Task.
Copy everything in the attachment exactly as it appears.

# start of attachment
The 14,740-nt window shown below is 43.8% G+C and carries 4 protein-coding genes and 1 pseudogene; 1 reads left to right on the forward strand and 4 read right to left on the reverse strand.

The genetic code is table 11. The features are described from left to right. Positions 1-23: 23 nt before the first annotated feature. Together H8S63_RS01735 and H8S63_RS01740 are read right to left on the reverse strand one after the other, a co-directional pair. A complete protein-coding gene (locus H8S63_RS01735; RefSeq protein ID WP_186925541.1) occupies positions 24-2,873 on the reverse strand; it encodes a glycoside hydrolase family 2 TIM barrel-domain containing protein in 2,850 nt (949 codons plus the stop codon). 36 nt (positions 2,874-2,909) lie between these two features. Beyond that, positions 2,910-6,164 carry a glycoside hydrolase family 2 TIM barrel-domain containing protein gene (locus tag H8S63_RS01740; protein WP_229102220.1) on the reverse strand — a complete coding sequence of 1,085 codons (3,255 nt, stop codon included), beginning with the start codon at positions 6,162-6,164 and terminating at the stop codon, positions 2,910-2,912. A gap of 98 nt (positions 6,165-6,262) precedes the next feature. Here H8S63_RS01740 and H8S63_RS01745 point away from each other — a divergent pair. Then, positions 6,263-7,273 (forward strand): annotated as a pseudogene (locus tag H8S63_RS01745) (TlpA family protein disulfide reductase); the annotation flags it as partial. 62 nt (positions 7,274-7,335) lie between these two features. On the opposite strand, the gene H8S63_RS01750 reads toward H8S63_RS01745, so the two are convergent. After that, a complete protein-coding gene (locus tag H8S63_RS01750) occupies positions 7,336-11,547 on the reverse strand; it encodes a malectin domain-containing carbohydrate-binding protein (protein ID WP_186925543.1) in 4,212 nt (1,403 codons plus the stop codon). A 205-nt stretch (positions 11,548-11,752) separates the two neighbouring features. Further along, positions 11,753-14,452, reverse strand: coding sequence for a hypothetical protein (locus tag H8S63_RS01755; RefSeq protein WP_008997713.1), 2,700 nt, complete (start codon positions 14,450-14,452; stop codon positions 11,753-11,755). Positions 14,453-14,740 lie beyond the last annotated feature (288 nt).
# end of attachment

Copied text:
The 14,740-nt window shown below is 43.8% G+C and carries 4 protein-coding genes and 1 pseudogene; 1 reads left to right on the forward strand and 4 read right to left on the reverse strand.

The genetic code is table 11. The features are described from left to right. Positions 1-23: 23 nt before the first annotated feature. Together H8S63_RS01735 and H8S63_RS01740 are read right to left on the reverse strand one after the other, a co-directional pair. A complete protein-coding gene (locus H8S63_RS01735; RefSeq protein ID WP_186925541.1) occupies positions 24-2,873 on the reverse strand; it encodes a glycoside hydrolase family 2 TIM barrel-domain containing protein in 2,850 nt (949 codons plus the stop codon). 36 nt (positions 2,874-2,909) lie between these two features. Beyond that, positions 2,910-6,164 carry a glycoside hydrolase family 2 TIM barrel-domain containing protein gene (locus tag H8S63_RS01740; protein WP_229102220.1) on the reverse strand — a complete coding sequence of 1,085 codons (3,255 nt, stop codon included), beginning with the start codon at positions 6,162-6,164 and terminating at the stop codon, positions 2,910-2,912. A gap of 98 nt (positions 6,165-6,262) precedes the next feature. Here H8S63_RS01740 and H8S63_RS01745 point away from each other — a divergent pair. Then, positions 6,263-7,273 (forward strand): annotated as a pseudogene (locus tag H8S63_RS01745) (TlpA family protein disulfide reductase); the annotation flags it as partial. 62 nt (positions 7,274-7,335) lie between these two features. On the opposite strand, the gene H8S63_RS01750 reads toward H8S63_RS01745, so the two are convergent. After that, a complete protein-coding gene (locus tag H8S63_RS01750) occupies positions 7,336-11,547 on the reverse strand; it encodes a malectin domain-containing carbohydrate-binding protein (protein ID WP_186925543.1) in 4,212 nt (1,403 codons plus the stop codon). A 205-nt stretch (positions 11,548-11,752) separates the two neighbouring features. Further along, positions 11,753-14,452, reverse strand: coding sequence for a hypothetical protein (locus tag H8S63_RS01755; RefSeq protein WP_008997713.1), 2,700 nt, complete (start codon positions 14,450-14,452; stop codon positions 11,753-11,755). Positions 14,453-14,740 lie beyond the last annotated feature (288 nt).